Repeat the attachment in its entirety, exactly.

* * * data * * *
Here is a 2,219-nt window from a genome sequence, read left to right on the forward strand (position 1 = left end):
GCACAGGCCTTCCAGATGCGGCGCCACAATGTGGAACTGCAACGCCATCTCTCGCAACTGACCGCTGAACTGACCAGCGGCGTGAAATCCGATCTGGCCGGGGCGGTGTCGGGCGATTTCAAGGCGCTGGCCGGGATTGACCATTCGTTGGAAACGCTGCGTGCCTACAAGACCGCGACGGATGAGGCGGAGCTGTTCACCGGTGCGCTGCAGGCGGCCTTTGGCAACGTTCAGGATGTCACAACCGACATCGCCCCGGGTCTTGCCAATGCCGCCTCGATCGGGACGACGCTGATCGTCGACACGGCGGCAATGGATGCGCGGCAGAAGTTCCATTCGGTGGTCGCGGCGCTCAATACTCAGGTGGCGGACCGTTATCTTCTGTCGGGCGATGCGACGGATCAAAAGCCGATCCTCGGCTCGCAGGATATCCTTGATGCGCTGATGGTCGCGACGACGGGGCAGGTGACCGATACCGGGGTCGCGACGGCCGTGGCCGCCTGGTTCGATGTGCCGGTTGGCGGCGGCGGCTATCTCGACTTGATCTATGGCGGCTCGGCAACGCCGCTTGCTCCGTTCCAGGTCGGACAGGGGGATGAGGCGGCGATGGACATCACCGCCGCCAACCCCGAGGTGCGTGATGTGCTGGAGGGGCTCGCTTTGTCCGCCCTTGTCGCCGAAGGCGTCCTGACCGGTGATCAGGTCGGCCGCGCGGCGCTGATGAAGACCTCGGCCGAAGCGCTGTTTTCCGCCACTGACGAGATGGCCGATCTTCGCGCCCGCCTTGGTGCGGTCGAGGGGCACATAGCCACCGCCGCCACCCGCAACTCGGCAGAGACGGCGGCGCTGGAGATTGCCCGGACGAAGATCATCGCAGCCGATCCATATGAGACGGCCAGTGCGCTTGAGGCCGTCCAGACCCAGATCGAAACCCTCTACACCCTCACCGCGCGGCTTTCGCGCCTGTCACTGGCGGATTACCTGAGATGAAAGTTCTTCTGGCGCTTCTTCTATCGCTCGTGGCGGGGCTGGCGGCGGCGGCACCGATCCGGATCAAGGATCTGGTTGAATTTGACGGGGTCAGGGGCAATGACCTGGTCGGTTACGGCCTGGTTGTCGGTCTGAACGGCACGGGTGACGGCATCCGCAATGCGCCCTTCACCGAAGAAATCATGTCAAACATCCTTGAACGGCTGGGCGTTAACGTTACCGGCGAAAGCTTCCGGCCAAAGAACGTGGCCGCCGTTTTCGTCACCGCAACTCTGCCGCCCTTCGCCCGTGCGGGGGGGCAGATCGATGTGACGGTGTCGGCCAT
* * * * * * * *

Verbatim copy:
Here is a 2,219-nt window from a genome sequence, read left to right on the forward strand (position 1 = left end):
GCACAGGCCTTCCAGATGCGGCGCCACAATGTGGAACTGCAACGCCATCTCTCGCAACTGACCGCTGAACTGACCAGCGGCGTGAAATCCGATCTGGCCGGGGCGGTGTCGGGCGATTTCAAGGCGCTGGCCGGGATTGACCATTCGTTGGAAACGCTGCGTGCCTACAAGACCGCGACGGATGAGGCGGAGCTGTTCACCGGTGCGCTGCAGGCGGCCTTTGGCAACGTTCAGGATGTCACAACCGACATCGCCCCGGGTCTTGCCAATGCCGCCTCGATCGGGACGACGCTGATCGTCGACACGGCGGCAATGGATGCGCGGCAGAAGTTCCATTCGGTGGTCGCGGCGCTCAATACTCAGGTGGCGGACCGTTATCTTCTGTCGGGCGATGCGACGGATCAAAAGCCGATCCTCGGCTCGCAGGATATCCTTGATGCGCTGATGGTCGCGACGACGGGGCAGGTGACCGATACCGGGGTCGCGACGGCCGTGGCCGCCTGGTTCGATGTGCCGGTTGGCGGCGGCGGCTATCTCGACTTGATCTATGGCGGCTCGGCAACGCCGCTTGCTCCGTTCCAGGTCGGACAGGGGGATGAGGCGGCGATGGACATCACCGCCGCCAACCCCGAGGTGCGTGATGTGCTGGAGGGGCTCGCTTTGTCCGCCCTTGTCGCCGAAGGCGTCCTGACCGGTGATCAGGTCGGCCGCGCGGCGCTGATGAAGACCTCGGCCGAAGCGCTGTTTTCCGCCACTGACGAGATGGCCGATCTTCGCGCCCGCCTTGGTGCGGTCGAGGGGCACATAGCCACCGCCGCCACCCGCAACTCGGCAGAGACGGCGGCGCTGGAGATTGCCCGGACGAAGATCATCGCAGCCGATCCATATGAGACGGCCAGTGCGCTTGAGGCCGTCCAGACCCAGATCGAAACCCTCTACACCCTCACCGCGCGGCTTTCGCGCCTGTCACTGGCGGATTACCTGAGATGAAAGTTCTTCTGGCGCTTCTTCTATCGCTCGTGGCGGGGCTGGCGGCGGCGGCACCGATCCGGATCAAGGATCTGGTTGAATTTGACGGGGTCAGGGGCAATGACCTGGTCGGTTACGGCCTGGTTGTCGGTCTGAACGGCACGGGTGACGGCATCCGCAATGCGCCCTTCACCGAAGAAATCATGTCAAACATCCTTGAACGGCTGGGCGTTAACGTTACCGGCGAAAGCTTCCGGCCAAAGAACGTGGCCGCCGTTTTCGTCACCGCAACTCTGCCGCCCTTCGCCCGTGCGGGGGGGCAGATCGATGTGACGGTGTCGGCCAT